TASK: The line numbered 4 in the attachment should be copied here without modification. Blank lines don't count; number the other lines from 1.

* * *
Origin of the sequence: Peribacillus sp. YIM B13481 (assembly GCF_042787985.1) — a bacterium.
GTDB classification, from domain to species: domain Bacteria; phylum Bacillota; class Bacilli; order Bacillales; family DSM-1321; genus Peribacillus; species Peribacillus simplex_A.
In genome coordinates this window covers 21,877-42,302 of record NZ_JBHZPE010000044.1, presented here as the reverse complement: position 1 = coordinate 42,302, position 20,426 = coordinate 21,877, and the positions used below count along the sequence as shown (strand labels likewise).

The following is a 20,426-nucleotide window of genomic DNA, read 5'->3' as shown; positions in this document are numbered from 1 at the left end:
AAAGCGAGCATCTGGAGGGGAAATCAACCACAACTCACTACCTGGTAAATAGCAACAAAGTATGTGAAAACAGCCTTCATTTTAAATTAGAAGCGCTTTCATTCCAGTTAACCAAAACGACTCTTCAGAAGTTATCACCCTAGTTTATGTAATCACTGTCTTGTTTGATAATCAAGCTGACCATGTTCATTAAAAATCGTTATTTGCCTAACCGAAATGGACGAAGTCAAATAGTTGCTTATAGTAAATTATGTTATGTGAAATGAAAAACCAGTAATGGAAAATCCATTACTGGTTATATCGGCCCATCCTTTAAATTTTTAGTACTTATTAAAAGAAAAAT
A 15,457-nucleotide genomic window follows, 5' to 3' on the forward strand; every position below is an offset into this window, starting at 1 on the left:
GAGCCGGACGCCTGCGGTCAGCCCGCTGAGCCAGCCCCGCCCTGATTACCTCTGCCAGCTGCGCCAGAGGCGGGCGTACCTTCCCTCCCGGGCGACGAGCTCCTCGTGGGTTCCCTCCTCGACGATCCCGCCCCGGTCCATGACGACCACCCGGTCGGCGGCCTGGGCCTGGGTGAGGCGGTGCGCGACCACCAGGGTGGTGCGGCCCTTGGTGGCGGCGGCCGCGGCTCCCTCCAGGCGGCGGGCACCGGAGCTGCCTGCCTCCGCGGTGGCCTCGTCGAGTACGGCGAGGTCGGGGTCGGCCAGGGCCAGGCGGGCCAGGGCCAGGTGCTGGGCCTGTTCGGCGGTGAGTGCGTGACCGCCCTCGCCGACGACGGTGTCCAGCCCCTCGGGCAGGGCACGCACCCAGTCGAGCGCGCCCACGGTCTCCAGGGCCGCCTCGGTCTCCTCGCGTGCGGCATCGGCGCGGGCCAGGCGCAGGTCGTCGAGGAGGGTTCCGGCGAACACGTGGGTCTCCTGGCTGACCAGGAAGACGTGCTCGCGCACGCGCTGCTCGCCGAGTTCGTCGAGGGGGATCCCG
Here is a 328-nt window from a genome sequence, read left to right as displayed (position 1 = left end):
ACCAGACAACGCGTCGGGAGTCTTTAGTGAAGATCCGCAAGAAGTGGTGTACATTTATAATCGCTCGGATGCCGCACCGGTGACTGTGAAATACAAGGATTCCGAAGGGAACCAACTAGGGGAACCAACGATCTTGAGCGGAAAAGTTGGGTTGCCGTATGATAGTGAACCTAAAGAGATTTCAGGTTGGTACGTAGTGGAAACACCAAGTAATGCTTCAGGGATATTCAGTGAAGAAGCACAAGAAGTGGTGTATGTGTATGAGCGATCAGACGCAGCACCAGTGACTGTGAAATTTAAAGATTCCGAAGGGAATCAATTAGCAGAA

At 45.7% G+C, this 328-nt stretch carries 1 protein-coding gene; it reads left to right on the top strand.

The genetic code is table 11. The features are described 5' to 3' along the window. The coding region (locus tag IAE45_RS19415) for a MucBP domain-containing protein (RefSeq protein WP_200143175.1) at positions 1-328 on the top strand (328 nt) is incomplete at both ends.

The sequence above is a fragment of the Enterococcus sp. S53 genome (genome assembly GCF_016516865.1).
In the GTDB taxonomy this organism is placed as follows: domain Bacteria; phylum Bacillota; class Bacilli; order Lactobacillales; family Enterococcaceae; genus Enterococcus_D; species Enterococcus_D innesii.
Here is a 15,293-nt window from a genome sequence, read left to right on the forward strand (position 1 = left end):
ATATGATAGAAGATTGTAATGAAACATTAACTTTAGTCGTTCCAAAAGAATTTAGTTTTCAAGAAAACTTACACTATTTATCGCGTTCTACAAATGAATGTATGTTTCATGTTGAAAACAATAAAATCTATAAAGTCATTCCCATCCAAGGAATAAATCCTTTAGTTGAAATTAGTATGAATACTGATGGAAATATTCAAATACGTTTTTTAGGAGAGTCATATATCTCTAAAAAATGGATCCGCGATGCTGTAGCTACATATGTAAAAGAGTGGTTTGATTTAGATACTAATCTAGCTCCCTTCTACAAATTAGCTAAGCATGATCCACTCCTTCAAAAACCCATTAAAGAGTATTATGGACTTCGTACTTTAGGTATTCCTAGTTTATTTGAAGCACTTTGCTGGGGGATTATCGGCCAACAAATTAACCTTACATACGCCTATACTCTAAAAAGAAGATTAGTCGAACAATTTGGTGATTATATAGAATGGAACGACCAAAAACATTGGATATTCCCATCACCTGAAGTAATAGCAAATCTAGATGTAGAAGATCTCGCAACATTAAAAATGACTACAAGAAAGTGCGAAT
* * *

The following is a 20,426-nucleotide window of genomic DNA, read 5'->3' as shown; positions in this document are numbered from 1 at the left end: